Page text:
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Morris Catholic students show solidarity with needy in diocese and the world

By CECILE SAN AGUSTIN
Reporter

DENVILLE - Reaching from Dover in Morris County to Malawi in Africa, students at Morris Catholic High School here have partnered together to show their solidarity with those in need.

Recently, students hosted an Empty Bowls dinner to bring solidarity and awareness to those living in poverty in the African nation of Malawi and to also bring support to Hope House in Dover, an agency of diocesan Catholic Charities that serves the needy in Morris County. The Empty Bowls Project is a grassroots effort to fight hunger created by the Image Render Group.

For several weeks, students in Lauren Caruso's art class made clay bowls. The colorful and creative hand crafted clay bowls were then sold at the dinner fundraiser. For the dinner, members of the school's campus ministry volunteered to serve patrons a simple meal of soup and bread while Key Club members hosted a fair trade sale, featuring hand-made goods from artisans in developing nations. Proceeds helped both the Empty Bowls Project and Hope House in their service to the poor.

The purpose of the bowls, according to Jeanne Gradone, director of student services, was "for families to bring the bowls home and place the empty bowls on their dinner table. The empty bowls symbolize the many people around the world who don't have a meal that day. It is to bring awareness that the majority of people around the world have empty bowls. We don't want people to feel guilty about what they have, but we want them to consciously make a commitment to live in solidarity with the poor and have a constant reminder to pray for them."

During the process of making the bowls, students focused on those in Malawi, while having an awareness of their place in the world family and at the same time concentrate on its local family.

"We also wanted to support Hope House and help the local residents they serve. The agency supports many of our neighbors in Morris County and also the many people who were affected by the floods last August in the area," said Gradone.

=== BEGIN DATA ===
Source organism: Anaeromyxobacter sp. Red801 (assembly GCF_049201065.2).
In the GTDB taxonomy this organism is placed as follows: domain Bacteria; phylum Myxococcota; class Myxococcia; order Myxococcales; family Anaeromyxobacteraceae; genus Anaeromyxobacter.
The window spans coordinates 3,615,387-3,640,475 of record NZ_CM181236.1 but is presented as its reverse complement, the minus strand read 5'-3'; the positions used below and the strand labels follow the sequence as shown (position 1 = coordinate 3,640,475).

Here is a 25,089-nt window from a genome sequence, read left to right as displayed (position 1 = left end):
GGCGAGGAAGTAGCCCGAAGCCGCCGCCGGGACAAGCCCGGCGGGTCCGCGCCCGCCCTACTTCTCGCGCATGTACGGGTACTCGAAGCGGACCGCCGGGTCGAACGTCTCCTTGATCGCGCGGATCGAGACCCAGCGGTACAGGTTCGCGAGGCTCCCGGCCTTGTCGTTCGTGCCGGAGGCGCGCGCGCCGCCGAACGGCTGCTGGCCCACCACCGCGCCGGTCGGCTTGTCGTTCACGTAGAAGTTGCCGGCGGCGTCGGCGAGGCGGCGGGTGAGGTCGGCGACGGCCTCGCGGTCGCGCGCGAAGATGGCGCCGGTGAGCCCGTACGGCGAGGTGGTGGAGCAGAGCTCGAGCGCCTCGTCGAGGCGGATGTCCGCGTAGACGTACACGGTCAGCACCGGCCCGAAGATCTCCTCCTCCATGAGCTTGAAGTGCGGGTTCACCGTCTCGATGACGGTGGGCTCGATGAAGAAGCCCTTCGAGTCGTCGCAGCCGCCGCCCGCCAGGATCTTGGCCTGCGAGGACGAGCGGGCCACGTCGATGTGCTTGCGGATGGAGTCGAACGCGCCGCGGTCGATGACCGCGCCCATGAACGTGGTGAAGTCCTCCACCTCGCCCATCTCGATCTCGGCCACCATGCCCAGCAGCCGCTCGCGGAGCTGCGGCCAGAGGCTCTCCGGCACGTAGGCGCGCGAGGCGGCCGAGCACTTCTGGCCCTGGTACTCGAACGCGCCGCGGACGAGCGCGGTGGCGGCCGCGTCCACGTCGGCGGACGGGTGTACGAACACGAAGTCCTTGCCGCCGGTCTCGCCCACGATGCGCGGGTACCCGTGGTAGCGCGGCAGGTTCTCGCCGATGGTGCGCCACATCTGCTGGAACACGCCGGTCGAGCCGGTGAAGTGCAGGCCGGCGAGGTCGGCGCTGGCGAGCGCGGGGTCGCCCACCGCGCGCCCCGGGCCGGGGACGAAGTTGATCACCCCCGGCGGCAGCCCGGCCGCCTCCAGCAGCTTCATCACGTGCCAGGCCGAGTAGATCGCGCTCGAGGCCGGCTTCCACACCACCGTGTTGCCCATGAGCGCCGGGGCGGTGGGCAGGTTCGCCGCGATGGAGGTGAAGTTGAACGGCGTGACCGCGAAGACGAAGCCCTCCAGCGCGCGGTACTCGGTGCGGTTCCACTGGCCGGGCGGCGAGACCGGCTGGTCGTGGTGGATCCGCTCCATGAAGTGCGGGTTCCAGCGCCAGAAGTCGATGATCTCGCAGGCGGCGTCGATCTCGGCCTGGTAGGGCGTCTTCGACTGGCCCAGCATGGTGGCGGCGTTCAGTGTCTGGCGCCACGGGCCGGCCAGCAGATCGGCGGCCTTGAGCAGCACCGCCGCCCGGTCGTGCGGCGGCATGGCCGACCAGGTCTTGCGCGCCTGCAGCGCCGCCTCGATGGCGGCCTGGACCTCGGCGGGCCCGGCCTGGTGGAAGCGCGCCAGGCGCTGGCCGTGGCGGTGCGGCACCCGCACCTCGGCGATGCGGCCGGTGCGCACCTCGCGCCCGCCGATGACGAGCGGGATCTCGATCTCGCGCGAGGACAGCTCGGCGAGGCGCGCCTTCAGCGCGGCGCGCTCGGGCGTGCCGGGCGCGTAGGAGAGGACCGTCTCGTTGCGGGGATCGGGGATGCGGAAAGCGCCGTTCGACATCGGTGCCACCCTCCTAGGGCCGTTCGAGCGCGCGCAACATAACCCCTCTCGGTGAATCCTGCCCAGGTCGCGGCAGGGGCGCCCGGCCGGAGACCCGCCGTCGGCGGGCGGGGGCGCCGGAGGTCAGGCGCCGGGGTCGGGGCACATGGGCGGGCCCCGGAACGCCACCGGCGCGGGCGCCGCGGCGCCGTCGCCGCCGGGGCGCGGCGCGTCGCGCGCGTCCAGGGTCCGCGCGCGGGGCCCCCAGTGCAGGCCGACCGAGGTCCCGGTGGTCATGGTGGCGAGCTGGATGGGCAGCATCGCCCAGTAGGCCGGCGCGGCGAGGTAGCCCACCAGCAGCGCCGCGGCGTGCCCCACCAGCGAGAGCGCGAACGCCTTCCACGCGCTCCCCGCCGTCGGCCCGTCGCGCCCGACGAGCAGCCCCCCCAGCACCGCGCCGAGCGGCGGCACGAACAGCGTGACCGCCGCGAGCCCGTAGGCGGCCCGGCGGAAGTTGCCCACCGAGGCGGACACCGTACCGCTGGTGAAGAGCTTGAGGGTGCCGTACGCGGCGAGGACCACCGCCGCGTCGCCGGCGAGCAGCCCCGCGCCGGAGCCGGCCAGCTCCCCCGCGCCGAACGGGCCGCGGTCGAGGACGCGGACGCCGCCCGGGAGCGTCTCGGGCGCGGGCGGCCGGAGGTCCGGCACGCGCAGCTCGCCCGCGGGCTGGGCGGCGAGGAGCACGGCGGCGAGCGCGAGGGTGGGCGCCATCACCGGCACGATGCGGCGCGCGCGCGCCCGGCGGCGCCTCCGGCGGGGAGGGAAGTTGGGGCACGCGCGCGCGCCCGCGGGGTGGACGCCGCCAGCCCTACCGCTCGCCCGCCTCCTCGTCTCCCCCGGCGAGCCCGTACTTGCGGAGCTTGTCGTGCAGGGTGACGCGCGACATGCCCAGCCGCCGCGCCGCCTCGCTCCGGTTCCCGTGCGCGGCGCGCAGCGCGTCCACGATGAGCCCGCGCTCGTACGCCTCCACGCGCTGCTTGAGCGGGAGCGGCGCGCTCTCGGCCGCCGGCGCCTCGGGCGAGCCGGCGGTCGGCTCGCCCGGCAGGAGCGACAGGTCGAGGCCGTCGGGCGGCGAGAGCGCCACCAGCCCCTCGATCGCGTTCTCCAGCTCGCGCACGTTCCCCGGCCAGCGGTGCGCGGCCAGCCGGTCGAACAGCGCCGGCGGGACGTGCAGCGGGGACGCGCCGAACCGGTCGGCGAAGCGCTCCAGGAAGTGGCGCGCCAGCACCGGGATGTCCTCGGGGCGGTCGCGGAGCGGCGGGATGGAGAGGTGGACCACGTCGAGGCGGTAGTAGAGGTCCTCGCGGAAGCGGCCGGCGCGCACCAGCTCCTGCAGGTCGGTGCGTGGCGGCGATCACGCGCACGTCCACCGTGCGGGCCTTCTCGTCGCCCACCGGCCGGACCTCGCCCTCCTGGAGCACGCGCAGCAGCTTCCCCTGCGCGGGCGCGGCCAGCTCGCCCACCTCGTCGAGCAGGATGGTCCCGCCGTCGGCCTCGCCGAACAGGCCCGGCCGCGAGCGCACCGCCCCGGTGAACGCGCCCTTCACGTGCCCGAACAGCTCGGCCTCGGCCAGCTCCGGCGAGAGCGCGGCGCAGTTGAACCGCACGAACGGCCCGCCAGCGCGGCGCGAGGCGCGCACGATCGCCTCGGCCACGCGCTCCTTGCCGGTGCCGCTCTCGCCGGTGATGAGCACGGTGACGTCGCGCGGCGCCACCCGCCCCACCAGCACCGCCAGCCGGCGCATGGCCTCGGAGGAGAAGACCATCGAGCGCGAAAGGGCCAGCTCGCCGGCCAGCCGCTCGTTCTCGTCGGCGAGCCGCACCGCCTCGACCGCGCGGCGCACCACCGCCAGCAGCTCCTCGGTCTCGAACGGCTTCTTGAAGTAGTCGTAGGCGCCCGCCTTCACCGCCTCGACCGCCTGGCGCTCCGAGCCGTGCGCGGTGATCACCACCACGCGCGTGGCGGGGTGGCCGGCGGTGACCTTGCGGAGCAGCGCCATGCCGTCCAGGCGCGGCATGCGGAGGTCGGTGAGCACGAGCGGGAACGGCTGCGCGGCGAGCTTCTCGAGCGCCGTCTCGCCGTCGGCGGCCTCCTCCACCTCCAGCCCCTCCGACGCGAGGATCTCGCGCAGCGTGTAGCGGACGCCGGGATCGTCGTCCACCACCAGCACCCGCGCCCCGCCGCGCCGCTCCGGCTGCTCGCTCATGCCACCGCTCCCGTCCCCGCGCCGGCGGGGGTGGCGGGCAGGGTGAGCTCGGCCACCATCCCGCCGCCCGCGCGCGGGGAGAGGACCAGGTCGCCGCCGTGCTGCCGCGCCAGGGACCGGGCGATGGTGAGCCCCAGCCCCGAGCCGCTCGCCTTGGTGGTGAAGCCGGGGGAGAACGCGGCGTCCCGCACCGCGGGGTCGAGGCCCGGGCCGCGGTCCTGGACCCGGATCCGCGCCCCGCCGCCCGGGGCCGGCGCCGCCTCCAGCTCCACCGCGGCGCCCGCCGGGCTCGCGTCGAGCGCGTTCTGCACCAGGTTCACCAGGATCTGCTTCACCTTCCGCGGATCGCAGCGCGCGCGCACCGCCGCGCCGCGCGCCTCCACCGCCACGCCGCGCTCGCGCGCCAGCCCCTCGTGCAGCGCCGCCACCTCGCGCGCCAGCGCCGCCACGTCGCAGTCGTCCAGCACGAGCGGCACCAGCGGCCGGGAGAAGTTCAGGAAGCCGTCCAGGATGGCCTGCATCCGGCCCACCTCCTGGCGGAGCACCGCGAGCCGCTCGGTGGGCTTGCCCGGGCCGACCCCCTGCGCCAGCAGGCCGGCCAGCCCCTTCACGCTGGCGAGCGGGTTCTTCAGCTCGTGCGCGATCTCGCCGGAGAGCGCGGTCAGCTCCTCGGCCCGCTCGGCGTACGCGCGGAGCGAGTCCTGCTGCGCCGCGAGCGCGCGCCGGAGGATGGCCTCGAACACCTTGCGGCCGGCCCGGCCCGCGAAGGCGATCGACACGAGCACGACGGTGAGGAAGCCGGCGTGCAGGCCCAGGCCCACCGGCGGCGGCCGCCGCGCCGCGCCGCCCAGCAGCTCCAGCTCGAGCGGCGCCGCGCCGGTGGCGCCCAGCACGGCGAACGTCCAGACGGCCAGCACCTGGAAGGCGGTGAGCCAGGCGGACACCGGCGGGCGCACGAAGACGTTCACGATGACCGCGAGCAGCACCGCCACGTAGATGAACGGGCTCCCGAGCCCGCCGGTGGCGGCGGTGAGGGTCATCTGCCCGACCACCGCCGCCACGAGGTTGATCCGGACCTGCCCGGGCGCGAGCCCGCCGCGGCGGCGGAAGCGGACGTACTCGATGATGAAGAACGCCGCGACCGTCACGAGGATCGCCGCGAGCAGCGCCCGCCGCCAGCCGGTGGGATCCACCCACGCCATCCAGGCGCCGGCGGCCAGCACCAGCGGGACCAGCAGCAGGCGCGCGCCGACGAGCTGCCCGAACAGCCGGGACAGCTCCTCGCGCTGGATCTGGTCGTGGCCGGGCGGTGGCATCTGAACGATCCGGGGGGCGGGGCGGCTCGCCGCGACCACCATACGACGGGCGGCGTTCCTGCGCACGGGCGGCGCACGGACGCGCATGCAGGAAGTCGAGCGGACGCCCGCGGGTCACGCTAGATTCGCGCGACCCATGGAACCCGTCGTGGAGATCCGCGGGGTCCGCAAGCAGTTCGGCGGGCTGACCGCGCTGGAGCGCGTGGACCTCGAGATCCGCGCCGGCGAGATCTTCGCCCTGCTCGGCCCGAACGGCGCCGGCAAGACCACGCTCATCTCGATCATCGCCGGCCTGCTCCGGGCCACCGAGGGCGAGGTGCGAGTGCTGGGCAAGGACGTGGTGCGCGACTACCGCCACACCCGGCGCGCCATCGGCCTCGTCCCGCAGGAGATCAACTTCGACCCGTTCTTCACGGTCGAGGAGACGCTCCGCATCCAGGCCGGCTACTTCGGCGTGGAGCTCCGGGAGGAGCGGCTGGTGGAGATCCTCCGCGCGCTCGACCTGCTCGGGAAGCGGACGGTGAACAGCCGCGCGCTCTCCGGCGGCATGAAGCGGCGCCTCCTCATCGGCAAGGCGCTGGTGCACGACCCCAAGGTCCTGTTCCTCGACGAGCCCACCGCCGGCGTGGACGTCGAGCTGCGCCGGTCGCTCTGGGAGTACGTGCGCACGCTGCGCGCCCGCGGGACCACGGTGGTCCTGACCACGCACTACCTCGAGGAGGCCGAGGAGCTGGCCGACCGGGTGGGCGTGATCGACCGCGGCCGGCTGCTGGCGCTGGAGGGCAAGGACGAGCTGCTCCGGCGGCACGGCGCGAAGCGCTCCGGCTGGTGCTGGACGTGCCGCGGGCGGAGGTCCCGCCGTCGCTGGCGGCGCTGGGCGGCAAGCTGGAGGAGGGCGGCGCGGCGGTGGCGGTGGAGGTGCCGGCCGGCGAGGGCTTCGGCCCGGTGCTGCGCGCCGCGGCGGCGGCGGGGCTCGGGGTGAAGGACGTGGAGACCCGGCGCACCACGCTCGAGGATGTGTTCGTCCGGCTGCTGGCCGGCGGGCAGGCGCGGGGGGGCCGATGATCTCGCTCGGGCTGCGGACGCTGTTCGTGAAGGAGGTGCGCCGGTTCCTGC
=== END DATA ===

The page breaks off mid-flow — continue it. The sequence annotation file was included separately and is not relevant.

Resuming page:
For the past two years, the school has been immersed in a Global Soli_dari_ty school initiative, sponsored by Catholic Relief Services (CRS), the official international humanitarian agen_cy of the Catholic community in the United States. This year, the school is remembering orphans and vulnerable children around the world with Malawi as a focus. Last year, the school was centered on the theme of peace building and looked to examples from the Holy Land.

"The mission of CRS," said Gradone, "is to allow people to become self sufficient. The people in many of these nations know what they need; they just need the resources to succeed."

During Lent, which begins this year on Feb. 22, Ash Wednesday, the school will continue to support CRS through the agency's well-known Oper_ation Rice Bowl program. The stu_dents will learn more about the coun_tries featured in the program and learn to be an advocate for those around the world.

Gradone said, "We want the students at Morris Catholic to know their place in the world and make connections with people. We want them to say about others, 'I value the gift that you are.'"

[Information on the Empty Bowls Project: www.emptybowls.net.]


 

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